The case study below looks in detail at how to perform a review of your league standings. This specific case study is written from the perspective of performing this review in late August, but reviewing and assessing your league standings is a valuable exercise to perform at any point in the season.
This review will guide the moves you make throughout the season. It’s absolutely critical to have an in-depth understanding of the league standings. This is not a simple exercise. It will take time. But that’s exactly why it’s advantageous and why it can be an advantage for you.
It’s Late August. You’re In The Middle Of The League Standings.
How many rotisserie points can you legitimately expect to gain in the standings at this point of the season? If you think you’re out of it, or don’t think you can catch the leaders because you’re in fifth place, I’d encourage you to take a closer look. You might be surprised at how significantly things can still change.
For the rest of this case study, assume the standings shown in the table below. Let’s look at things from the perspective of the team in fifth place, E.A.B.O.D. Does this team have a chance to catch the leader?
The first thing worth noting, besides the fact that I play in a nine team league (I’ve been trying to tell you I’m just a “regular guy”), is the first place team has a sizeable lead over the rest of the pack and sits at 68.5 points. Then things are tightly bunched with four team near the mid-50s.
This Is Just A Battle For Second PLace, Who Cares
We’ll take a look at if catching the first place team is possible in a moment. But even if this is just a four-team battle for second place, taking this battle seriously, applying a well-devised strategy, and making a full-fledged effort to pass the current fourth, third, and second place teams is a valuable exercise. What if next year it’s a four-team race for first? Or even a two-team race? If you’re able to win a four-team race over the last month of the season, next year’s two-team race will seem simple.
I got the idea for this case study while listening to Todd Zola on the August 9th edition of the BaseballHQ Radio Podcast. His point was that it really doesn’t matter what place you are in the standings. The exercise of going through a review of your team and the league standings in order to gain a few points is great practice. Always seek to improve your team. You’ll learn a lot from these seemingly unimportant battles.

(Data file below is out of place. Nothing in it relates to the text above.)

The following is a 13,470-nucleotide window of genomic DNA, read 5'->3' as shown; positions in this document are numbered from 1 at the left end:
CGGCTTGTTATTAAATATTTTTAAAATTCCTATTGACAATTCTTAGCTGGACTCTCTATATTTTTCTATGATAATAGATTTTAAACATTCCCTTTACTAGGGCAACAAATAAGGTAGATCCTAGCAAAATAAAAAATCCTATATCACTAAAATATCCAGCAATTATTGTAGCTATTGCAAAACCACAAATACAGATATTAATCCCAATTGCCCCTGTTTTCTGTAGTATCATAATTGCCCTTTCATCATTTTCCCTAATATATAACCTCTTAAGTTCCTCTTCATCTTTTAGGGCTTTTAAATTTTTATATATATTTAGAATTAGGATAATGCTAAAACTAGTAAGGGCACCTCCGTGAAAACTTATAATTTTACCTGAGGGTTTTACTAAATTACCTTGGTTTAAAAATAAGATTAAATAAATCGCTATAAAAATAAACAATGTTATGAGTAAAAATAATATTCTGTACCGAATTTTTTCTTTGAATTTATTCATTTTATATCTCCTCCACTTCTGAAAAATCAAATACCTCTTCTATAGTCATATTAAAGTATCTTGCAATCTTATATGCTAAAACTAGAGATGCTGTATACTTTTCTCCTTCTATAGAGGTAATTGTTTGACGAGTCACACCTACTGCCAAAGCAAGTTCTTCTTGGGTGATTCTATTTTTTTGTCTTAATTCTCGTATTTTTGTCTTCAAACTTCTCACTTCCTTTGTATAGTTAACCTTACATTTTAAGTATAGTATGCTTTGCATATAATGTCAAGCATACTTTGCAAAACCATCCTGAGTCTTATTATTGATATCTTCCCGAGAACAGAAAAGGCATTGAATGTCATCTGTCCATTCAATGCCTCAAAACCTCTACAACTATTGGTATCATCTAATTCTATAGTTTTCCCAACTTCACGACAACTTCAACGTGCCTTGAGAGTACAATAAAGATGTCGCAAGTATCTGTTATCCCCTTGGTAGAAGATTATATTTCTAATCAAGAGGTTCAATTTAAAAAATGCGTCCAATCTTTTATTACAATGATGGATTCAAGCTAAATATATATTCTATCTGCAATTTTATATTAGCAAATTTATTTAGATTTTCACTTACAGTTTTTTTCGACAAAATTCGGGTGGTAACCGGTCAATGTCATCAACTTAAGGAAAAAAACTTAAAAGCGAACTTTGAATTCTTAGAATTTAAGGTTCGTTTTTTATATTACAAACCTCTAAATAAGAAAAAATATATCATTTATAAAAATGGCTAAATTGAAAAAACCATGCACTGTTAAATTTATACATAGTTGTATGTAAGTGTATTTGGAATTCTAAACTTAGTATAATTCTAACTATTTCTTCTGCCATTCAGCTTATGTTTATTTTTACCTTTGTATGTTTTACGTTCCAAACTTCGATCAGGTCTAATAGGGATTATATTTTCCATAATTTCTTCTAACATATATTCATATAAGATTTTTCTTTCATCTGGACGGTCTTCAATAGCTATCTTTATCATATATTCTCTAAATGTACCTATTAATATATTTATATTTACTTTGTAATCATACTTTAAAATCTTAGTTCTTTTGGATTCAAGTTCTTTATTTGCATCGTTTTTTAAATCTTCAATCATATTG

Let’s Take A Closer Look
Remember, with roughly one month to play, we currently sit in 5th place at 52 points. If we are to somehow pull this miracle off, we would need to reach 69 points, meaning we must somehow climb 17 points in the standings.
The best way to figure out how many points are possible? Go category-by-category through the standings and figure out what points can easily be earned and those that could be earned with a little luck. It’s also worth looking at the categories in which we could lose points (easily or due to bad luck).
Starting with runs, we’ve got a total of 830 runs to this point in the season. Trying to be realistic about how many runs can actually be made up in about one month, we’ll say making up one run a day is possible, but not likely. More likely, making up 15 runs over the next 30 days is a realistic possibility. So anyone within 15 runs of our 830 total can be caught, giving us another rotisserie point.
Looking at the actual standings below, only one team is between our 830 runs and the attainable 845 (that’s SpartyOn with 841). One additional team, The Naturals, is within 30 (at 857 runs to our 830).
So that’s one standing point we can realistically gain (catching SpartyOn) and one more we could possibly gain, but it’s unlikely (The Naturals). Note, if you’re also concerned about being caught in the standings, tracking the points you could potentially lose is another valuable exercise. There is one team hot on our tails, with 827 R, and two others within 30 runs (805 and 802).
Summarizing the points we could gain or lose:
Now extend this exercise out to the remaining hitting categories. We’ll say anyone within 12 HR can realistically be caught and within 20 could potentially be caught. Within 15 RBI can legitimately be caught and 30 RBI is possible but unlikely. 10 SB can reasonable be caught, 20 would be possible but unlikely. And within .003 BA points can be caught, .006 would be possible but unlikely.
Pitching Is A Little More Complicated
This particular league happens to have an innings limit of 1,550 innings. Innings can be manipulated more easily than games played by hitters. A team could theoretically start streaming a multitude of pitchers and easily increase innings in the short-term, whereas the limited number of lineup spots and days off for hitters prevents you from increasing at bats in the short-term. This leads to potentially distorted pitching standings.